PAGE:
Objective: To evaluate the efficacy and safety of aripiprazole versus placebo in preventing relapse of irritability symptoms associated with autistic disorder in pediatric patients. Method: This multicenter, double-blind, randomized, placebocontrolled, relapse-prevention trial enrolled patients (6-17 years) who met the current Diagnostic and Statistical Manual of Mental Disorders, Fourth Edition, Text Revision (DMS-IV-TR) criteria for autistic disorder and who also had serious behavioral problems (ie, tantrums, aggression, self-injurious behavior, or a combination of these behavioral problems) between March 2011 and June 2012. In phase 1, single-blind aripiprazole was flexibly dosed (2-15 mg/d) for 13-26 weeks. Patients with a stable response (≥ 25% decrease in Aberrant Behavior Checklist-irritability subscale score and a rating of "much improved" or "very much improved" on the Clinical Global Impressions-Improvement scale) for 12 consecutive weeks were randomized into phase 2 to continue aripiprazole or switch to placebo. Treatment was continued until relapse or up to 16 weeks. The primary end point was time from randomization to relapse. Results: Eighty-five patients were randomized in phase 2. The difference in time to relapse between aripiprazole and placebo was not statistically significant (P = .097). Kaplan-Meier relapse rates at week 16 were 35% for aripiprazole and 52% for placebo (hazard ratio [HR] = 0.57; number needed to treat [NNT] = 6). The most common adverse events during phase 1 were weight increase (25.2%), somnolence (14.8%), and vomiting (14.2%); and, during phase 2 (aripiprazole vs placebo), they were upper respiratory tract infection (10.3% vs 2.3%), constipation (5.1% vs 0%), and movement disorder (5.1% vs 0%). Conclusions: In this study, there was no statistically significant difference between aripiprazole and placebo in time to relapse during maintenance therapy. However, the HR and NNT suggest some patients will benefit from maintenance treatment. Patients receiving aripiprazole should be periodically reassessed to determine the continued need for treatment. © Copyright 2014 Physicians Postgraduate Press, Inc.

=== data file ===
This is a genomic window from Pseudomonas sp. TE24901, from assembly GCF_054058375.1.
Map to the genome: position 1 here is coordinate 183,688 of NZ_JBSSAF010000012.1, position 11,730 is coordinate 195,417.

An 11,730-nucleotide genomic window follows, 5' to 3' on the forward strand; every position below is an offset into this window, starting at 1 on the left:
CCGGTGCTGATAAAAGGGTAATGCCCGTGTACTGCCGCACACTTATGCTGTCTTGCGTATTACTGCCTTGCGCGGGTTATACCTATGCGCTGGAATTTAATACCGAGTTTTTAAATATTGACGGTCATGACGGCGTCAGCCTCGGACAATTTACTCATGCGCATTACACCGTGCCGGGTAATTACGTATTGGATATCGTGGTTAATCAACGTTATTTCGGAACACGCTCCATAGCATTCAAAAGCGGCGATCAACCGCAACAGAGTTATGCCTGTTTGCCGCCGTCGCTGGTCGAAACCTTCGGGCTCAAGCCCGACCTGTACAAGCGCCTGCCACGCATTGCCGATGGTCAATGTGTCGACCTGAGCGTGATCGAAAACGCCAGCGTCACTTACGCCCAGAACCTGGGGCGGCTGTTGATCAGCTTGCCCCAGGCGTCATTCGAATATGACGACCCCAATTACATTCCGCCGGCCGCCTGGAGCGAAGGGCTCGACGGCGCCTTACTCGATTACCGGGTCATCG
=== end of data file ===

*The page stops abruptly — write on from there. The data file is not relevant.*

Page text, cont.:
Citrome L.,New York Medical College |